When it comes to charting technological change, historians could do worse than to look at the presents we give each other at Christmas. Whereas once people bought radios, later they gave televisions as gifts; we traded pagers for mobile phones; and the Walkman was edged out by the Discman and then the iPod.
And of course, the video cassette went the same way, replaced by the DVD. And a few years ago, the box set was the must-have gift. What better present than all seven seasons of the West Wing or a compendium of the Bond movies? After all, back in the heady days before the Coalition Government, despite the arrival of YouTube and online video but with high street video stores an increasing rarity, the legitimate online market for film and TV content was still largely nascent. This was frequently, and wrongly, cited as a justification for piracy.
Even a few years ago there were ways of downloading entertainment legally, and there was never any justification for distributing illegal content. But there’s no question that in the time since Cameron and Clegg posed for pictures in the Rose Garden, we’ve seen a remarkable evolution in the accessibility of downloadable legal content.
This Christmas, you can download almost 90 per cent of top TV and film titles, using an array of different platforms, from subscription services like Netflix and Amazon Prime, to services like iTunes and Blinkbox that let you rent or download to own content as and when you want it. And it’s the good stuff too; the critically acclaimed series and the Oscar-winning films. Research by KPMG found that overall, across all 27 legal digital streaming and download services, you can find every single 2012 UK top 100 box office hit and three quarters of top UK 100 TV programmes.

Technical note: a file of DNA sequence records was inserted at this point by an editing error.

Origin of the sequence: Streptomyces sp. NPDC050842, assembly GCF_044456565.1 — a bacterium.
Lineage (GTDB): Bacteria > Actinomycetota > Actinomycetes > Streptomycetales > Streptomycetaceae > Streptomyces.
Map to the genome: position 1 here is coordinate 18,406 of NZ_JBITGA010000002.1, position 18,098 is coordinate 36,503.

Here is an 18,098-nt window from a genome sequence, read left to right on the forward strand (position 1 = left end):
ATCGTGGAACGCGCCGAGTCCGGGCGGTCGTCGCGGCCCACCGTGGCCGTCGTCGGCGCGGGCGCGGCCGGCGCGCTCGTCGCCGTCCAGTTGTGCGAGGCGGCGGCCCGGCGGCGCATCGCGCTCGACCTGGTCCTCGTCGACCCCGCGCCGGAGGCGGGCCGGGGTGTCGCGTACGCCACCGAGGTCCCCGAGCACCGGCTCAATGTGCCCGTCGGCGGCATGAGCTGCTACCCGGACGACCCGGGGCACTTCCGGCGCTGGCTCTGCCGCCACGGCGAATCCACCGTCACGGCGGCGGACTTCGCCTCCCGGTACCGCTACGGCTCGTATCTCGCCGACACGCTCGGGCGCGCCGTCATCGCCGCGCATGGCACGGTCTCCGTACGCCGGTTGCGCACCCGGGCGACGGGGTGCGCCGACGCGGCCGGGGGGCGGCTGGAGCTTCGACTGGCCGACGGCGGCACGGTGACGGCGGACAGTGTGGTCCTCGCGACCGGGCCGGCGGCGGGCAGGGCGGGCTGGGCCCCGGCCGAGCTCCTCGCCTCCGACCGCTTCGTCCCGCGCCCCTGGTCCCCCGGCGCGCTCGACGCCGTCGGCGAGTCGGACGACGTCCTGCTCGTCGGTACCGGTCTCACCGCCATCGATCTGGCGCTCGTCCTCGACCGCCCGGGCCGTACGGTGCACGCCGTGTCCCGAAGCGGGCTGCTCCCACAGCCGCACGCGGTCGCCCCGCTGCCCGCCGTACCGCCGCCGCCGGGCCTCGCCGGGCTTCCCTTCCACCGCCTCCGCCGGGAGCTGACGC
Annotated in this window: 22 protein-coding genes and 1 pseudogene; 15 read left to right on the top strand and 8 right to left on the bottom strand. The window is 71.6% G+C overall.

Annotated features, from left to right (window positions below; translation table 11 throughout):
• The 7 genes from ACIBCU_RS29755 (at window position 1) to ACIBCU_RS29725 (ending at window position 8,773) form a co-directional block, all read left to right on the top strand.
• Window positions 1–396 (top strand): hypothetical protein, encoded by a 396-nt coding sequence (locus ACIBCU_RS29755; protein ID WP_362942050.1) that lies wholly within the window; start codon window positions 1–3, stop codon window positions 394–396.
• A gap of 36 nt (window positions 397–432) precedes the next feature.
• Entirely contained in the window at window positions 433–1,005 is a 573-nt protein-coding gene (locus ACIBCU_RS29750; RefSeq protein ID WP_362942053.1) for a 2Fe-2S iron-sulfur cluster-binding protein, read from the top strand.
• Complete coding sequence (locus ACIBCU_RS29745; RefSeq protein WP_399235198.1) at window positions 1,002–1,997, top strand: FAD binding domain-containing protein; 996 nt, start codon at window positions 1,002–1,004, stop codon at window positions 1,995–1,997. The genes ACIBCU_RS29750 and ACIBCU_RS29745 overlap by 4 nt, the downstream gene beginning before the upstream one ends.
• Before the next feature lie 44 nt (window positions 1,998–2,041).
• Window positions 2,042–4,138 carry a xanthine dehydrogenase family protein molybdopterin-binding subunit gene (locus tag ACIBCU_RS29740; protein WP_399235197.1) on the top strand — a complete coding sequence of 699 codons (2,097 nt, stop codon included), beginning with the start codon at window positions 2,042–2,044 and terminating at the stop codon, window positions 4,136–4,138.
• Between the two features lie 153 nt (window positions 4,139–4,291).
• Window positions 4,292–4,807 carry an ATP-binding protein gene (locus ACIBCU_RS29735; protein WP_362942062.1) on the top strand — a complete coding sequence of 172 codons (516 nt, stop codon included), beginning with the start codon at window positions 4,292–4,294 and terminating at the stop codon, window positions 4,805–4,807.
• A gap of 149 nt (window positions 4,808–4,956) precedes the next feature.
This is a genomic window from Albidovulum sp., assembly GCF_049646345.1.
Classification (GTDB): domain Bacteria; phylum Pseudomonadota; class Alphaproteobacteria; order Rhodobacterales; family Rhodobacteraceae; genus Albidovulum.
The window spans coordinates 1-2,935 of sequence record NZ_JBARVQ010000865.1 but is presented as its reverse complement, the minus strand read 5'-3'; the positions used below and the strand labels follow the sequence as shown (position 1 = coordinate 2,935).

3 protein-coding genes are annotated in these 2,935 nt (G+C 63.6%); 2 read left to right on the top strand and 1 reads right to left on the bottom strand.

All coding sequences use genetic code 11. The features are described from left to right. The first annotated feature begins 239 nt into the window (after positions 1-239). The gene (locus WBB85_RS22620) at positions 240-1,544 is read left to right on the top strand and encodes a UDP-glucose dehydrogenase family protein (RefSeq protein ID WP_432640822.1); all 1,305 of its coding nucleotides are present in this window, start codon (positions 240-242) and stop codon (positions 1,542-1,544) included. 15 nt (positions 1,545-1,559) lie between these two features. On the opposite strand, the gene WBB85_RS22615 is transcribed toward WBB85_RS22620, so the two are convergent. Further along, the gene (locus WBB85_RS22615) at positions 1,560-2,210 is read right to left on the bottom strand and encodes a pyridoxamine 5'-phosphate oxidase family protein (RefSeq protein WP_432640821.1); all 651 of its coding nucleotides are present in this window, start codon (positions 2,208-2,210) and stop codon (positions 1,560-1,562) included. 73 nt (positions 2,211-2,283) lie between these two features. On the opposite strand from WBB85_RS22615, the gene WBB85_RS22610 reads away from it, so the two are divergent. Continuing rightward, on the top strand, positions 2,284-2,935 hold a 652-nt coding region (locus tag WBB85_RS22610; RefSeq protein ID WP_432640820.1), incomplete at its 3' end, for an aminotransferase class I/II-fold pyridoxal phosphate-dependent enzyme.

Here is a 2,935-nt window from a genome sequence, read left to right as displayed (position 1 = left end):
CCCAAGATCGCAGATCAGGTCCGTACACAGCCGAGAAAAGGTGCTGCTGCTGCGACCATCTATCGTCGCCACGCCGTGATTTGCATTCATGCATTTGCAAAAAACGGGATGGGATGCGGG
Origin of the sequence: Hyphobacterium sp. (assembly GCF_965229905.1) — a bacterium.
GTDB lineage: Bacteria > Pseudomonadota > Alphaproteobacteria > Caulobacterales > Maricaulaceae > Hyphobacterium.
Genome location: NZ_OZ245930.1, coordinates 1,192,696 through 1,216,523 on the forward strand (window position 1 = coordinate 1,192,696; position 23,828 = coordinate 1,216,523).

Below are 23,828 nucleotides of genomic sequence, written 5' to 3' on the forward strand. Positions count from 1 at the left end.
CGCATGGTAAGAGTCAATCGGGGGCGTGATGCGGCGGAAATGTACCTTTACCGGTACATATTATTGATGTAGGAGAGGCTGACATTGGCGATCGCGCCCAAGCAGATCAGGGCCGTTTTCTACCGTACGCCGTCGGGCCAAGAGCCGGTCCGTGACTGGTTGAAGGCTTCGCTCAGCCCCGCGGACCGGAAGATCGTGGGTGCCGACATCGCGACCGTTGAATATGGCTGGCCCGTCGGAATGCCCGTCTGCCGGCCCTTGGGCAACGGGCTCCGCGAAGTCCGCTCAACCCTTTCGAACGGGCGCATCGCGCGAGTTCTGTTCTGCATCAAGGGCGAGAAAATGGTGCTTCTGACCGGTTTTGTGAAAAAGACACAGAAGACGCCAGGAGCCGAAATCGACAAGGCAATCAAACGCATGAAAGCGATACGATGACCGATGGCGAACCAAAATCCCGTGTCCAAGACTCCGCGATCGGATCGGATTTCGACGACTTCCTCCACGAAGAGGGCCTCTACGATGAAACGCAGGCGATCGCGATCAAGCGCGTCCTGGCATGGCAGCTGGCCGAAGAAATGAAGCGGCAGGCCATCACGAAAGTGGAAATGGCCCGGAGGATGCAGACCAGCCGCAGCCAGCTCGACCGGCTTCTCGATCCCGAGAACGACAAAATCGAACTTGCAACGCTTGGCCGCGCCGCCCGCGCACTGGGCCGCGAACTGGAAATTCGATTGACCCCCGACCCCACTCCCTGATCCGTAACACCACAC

If mainstream film isn’t your thing, you’re in luck, since nine out of ten indie films can be downloaded legally. If Christmas isn’t Christmas without a viewing of Casablanca, you can also find 96% of the UK all time box office hits on one of these services.
With more of our work available to access legally, audiences and artists get a better deal. The challenge now is to make sure people know how easy it is to watch a film through a legal website, or download an entire series at the click of a button. But more than that, it’s affordable.
Yet we’ve still got to tackle the continued, widespread problem of people downloading or streaming for free from dodgy websites. According to research by Ofcom last year, 85% of people who had downloaded or streamed TV programmes in a three month period paid absolutely nothing to do so. Two of the best British films of the year, The Imitation Game and The Theory of Everything are both already being offered online for free. This is despite the fact they are still in the cinema and not even out yet in the UK respectively.
That is why industry, supported by Government, is launching Creative Content UK next year. This is a ground-breaking new partnership between content creators and internet service providers that will boost consumer awareness of the wide array of legitimate online content services and help reduce online copyright infringement. This initiative will include a major multi-media education awareness campaign, led by content creators and part-funded by government, that aims to create wider appreciation of the value and benefits of entertainment content and copyright.
There are still too many people who think that paying anything – no matter how tiny the sum – to watch an episode of their favourite legal drama or the latest superhero film – is unnecessary. But if the creators don’t get paid, there is less money to reinvest in new film or television programmes.
The industry has responded to customer demand for more flexible ways of consuming popular culture, but for these systems to survive and improve, tackling piracy is vital. All this free content, and the ability of television and film companies to innovate and develop better, faster and cheaper models for you to watch, depends on the wider industry defeating the illegal sites and remaining profitable.
This Christmas, thousands of people will be exchanging gifts of Netflix subscriptions and Amazon or iTunes vouchers, just as they once put DVD box sets under the tree, while thousands more will watch a Christmas favourite through a legitimate platform.
Once upon a time people could legitimately claim there was limited choice if you wanted to download a film in an instant. Those days are gone, and it’s time to get that message out.